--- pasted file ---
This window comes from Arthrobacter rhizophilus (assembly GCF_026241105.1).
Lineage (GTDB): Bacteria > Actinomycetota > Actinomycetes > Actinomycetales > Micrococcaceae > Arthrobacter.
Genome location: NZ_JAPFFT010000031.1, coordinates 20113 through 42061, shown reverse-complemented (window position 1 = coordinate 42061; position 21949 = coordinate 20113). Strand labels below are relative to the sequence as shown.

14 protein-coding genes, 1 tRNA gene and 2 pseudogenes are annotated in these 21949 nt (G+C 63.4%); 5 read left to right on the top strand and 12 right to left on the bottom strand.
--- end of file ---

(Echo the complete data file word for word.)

This window comes from Arthrobacter rhizophilus (assembly GCF_026241105.1).
Lineage (GTDB): Bacteria > Actinomycetota > Actinomycetes > Actinomycetales > Micrococcaceae > Arthrobacter.
Genome location: NZ_JAPFFT010000031.1, coordinates 20113 through 42061, shown reverse-complemented (window position 1 = coordinate 42061; position 21949 = coordinate 20113). Strand labels below are relative to the sequence as shown.

14 protein-coding genes, 1 tRNA gene and 2 pseudogenes are annotated in these 21949 nt (G+C 63.4%); 5 read left to right on the top strand and 12 right to left on the bottom strand.